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. Last Updated: 07/27/2016

Loving Wagner, Riding with Shepherd

Any conversation with Michael Tanner, a philosophy Don at Corpus Christi College, Cambridge, eventually turns to Wagner. Christopher Marlowe's former digs (he lived there in the 1580s) seemed too small to accommodate the intensity of Tanner's passion for Wagner. For a start there was the grand piano which dwarfed all else. And then there were the towers of musical scores and books stacked everywhere like some mad city planner's vision of urban chaos.

And now, Tanner has harnessed his vast knowledge and enthusiasm for the 19th-century German composer in a biography, and no one should be surprised that Wagner (HarperCollins, ?16.99, $25.50) is a vigorous defense of the genius from the contemporary critics and directors who have strived to denigrate or "domesticate" him.

While Tanner does not try to absolve Wagner of many character flaws -- overt anti-semitism, egomania and womanizing ways --he fights the modern tendency to distance the music dramas as far as possible from the composer's conception, or interpret them "critically" with hindsight knowledge of Wagner's personal misdemeanors. We may be queasy about heroes and heroism, but they are the life-blood of Wagner's work. The public performance of Wagner's music is banned in Israel, but Tanner cannot find any evidence of anti-Semitism in the musical works ("Where are the Jews in Wagner?" he asks rhetorically).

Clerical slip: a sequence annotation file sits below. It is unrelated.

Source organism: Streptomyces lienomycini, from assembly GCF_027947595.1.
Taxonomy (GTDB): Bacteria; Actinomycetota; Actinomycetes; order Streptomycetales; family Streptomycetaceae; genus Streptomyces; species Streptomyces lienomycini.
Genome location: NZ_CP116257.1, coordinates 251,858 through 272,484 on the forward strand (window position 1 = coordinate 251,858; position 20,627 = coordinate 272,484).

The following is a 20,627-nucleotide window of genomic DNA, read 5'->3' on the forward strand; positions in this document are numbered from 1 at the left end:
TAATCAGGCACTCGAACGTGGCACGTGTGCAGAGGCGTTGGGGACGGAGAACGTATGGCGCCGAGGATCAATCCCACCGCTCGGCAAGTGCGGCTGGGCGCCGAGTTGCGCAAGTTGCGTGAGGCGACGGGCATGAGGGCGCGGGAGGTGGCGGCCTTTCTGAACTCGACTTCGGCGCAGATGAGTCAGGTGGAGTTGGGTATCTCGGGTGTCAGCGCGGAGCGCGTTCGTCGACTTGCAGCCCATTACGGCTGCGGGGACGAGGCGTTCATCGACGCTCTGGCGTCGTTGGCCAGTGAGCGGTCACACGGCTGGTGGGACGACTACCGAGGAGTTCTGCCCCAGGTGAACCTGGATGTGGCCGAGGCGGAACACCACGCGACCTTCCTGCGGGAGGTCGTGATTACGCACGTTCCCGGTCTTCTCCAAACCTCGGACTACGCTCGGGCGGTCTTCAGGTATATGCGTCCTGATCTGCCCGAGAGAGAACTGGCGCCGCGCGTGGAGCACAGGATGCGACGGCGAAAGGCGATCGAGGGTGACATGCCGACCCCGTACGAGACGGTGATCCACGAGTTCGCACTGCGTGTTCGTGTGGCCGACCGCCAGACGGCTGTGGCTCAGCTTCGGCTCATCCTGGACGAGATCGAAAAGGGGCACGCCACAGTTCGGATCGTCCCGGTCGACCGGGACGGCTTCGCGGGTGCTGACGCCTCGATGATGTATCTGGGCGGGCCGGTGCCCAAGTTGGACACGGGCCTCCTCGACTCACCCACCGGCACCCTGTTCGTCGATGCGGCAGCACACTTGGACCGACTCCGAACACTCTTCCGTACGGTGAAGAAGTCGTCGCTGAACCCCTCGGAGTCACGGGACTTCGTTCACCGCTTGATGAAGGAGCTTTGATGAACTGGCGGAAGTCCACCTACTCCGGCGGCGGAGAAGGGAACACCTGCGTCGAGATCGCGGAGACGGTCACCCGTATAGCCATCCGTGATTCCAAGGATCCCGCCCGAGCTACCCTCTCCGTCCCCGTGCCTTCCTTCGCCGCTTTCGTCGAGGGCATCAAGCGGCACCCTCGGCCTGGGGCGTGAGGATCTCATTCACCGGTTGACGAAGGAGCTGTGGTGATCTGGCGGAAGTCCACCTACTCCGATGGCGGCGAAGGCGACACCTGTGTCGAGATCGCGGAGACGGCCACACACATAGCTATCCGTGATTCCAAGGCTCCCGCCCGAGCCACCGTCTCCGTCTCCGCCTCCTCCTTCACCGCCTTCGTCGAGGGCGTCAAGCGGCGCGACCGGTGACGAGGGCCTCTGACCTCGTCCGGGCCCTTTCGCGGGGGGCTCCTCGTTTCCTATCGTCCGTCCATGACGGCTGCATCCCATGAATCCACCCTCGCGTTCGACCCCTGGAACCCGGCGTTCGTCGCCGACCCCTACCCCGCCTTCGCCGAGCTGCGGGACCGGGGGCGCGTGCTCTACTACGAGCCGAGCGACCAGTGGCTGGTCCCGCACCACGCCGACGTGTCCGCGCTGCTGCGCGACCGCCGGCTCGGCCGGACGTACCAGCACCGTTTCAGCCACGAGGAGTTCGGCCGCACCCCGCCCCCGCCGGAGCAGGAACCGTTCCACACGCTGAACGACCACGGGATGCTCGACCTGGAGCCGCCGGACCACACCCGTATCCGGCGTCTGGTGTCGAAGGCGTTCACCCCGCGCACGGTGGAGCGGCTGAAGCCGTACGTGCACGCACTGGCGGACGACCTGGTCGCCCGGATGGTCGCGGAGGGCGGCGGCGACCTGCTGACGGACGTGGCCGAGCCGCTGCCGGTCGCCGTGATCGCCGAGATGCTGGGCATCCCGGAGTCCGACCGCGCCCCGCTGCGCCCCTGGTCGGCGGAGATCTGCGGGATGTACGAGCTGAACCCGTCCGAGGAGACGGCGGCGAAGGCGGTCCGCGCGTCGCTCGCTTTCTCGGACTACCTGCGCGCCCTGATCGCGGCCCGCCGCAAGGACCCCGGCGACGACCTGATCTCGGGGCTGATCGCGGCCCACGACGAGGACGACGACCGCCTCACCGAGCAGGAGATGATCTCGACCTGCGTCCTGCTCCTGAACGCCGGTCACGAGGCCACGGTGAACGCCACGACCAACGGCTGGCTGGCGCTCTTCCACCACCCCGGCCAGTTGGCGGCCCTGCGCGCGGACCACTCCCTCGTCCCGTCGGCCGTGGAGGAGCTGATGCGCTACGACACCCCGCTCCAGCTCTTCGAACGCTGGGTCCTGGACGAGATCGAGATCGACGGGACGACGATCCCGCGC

Sunday Times music critic Hugh Canning suggests that while the reader may not agree with all the arguments of this apologia (or necessarily follow them since Tanner's prose is sometimes both complex and opaque), they will be refreshed by the gusto of this subjective yet rational life of a genius.


The term "short story" is too restrictive to accommodate the delightfully capacious assortment of Sam Shepherd's prose pieces which have been collected in Cruising Paradise (Alfred A Knopf, $23). These "tales," some of them full-fledged narratives, others simply bursts of dialogue or monologue, meditations, letters, diary entries or even telephone conversations, have for the most part never been published before. But they are all strong voice pieces, which comes as no surprise from one of America's leading playwrights. And they all tread in familiar Shepherd territory: life on the road. In the motel rooms of California and South Dakota the bitter accusations of disappointed women about to leave their alcoholic husbands ring shrill and true. As do the baffled ruminations of men on love, life and the conflicting demands of American manhood.

The book opens with an interconnecting series of autobiographical passages from Shepherd's childhood. As a 7-year-old boy out on a day trip with his gun-toting, hard-drinking dad, Shepherd first learns about the attractions of acting, of pretending to be someone other than oneself. It was an attraction which was to take him all the way to Hollywood.

Compiled from the Sunday Times and the Los Angeles Times .